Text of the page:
In a recent podcast with Rabbi Shmuley Boteach, Roseanne Barr announced that she has already received job opportunities for returning to TV.
In her earlier podcast appearance with Boteach, the Rabbi commented that the star is “too important to the Jewish people…to let yourself be felled by a controversy.” The interview was a highly emotional one, in which Roseanne cried and pled for forgiveness for the things she has said and done, namely the racial slur that led to her firing from her TV show.
The purpose of this second podcast seems clear: to revive and renew Roseanne’s reputation. Boteach angles the discussion towards Roseanne’s love for her Jewish faith and for the Torah, reminding the listeners of the warm and loving Jewish mother that Roseanne claims to be, rather than the racist comedian that some see.
In the podcast, Roseanne comments that “everybody can get a lot out of reading the Torah”, to which Shmuley responds by calling it their “shared passion”. Attempting to show that she is a learned Torah scholar, Roseanne also talks about the teaching of Balak and Balaam, which tells the story of “how to turn a curse into a blessing.” We must then ask: how is Roseanne using such valuable Torah teachings to rectify her tarnished career? Will she be able to turn the curse of public disapproval into a blessing?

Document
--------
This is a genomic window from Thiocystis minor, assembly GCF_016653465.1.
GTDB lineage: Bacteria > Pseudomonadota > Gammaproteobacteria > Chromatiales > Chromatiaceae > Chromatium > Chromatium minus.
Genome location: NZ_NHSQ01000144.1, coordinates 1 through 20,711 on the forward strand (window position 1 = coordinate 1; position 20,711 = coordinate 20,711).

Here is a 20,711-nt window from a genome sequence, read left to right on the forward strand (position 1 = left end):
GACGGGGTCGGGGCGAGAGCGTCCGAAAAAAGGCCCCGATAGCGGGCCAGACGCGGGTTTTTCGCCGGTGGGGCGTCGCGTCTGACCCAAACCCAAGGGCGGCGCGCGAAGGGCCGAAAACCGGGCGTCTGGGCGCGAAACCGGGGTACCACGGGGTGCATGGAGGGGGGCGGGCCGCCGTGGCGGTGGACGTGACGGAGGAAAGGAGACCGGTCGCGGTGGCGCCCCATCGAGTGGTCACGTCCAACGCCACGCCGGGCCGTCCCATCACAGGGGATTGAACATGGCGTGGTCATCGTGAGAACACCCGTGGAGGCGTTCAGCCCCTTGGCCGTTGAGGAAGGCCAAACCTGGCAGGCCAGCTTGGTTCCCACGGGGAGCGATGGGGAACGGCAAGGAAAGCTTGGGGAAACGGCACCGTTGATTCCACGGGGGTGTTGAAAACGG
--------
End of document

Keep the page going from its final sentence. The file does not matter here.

In a blend of Torah discussion and chats about her future career moves, Roseanne informs Boteach that she has “already been offered so many things and I almost already accepted one really good offer to go back on TV and I might do it.”
So, we anticipate with great intrigue the return of Roseanne Barr to our television screens, and wonder if she will make us kvell or cringe at her shocking humor.
Nicola Lewis is a summer intern at the Forward, writing for the life section. You can reach her at Lewis@forward.com